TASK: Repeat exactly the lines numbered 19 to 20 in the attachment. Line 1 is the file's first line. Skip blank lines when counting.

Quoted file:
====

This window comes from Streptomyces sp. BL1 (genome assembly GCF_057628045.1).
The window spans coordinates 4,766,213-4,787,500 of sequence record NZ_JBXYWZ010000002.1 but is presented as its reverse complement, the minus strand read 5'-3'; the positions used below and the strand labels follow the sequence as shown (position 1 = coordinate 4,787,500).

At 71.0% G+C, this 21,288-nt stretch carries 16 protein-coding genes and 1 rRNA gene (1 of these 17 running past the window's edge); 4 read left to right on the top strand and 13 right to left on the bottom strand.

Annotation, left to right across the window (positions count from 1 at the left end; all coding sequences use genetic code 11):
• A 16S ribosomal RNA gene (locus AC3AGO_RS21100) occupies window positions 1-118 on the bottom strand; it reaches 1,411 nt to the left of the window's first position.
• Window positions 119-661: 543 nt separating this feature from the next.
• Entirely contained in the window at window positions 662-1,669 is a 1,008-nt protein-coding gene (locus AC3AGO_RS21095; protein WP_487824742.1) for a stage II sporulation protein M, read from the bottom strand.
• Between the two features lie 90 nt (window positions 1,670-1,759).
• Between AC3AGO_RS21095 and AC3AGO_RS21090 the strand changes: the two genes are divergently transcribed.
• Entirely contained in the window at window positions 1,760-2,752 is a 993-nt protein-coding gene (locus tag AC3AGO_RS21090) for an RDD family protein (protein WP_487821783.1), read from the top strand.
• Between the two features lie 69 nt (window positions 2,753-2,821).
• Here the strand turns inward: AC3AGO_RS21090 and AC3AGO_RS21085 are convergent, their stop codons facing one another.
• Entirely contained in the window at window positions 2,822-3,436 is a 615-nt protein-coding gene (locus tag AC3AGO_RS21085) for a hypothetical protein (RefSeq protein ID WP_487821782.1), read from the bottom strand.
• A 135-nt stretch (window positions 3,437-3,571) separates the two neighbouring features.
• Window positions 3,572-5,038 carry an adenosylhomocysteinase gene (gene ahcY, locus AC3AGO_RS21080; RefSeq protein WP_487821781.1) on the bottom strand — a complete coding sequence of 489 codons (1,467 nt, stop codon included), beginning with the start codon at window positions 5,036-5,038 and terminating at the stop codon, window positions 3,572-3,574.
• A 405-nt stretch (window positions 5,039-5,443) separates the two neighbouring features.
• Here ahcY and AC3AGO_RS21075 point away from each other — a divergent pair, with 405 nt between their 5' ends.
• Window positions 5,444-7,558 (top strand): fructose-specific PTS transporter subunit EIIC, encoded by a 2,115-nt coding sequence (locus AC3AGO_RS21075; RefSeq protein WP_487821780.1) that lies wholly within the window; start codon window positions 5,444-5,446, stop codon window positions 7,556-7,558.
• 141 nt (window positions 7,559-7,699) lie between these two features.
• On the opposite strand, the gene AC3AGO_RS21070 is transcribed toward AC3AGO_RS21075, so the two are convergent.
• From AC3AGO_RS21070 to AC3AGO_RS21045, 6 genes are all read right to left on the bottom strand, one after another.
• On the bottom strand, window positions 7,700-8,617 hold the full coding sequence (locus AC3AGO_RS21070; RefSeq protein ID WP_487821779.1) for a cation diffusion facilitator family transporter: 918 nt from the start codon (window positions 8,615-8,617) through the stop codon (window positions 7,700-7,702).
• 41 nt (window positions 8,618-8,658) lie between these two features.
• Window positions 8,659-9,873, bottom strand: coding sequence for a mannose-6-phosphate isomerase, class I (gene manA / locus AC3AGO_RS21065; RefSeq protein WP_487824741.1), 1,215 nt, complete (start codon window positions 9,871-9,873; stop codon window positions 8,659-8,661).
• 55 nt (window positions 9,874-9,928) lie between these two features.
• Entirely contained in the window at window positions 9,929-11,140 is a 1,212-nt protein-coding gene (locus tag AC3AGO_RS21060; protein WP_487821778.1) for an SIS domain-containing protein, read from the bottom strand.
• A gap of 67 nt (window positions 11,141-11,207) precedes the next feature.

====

• 141 nt (window positions 7,559-7,699) lie between these two features.
• On the opposite strand, the gene AC3AGO_RS21070 is transcribed toward AC3AGO_RS21075, so the two are convergent.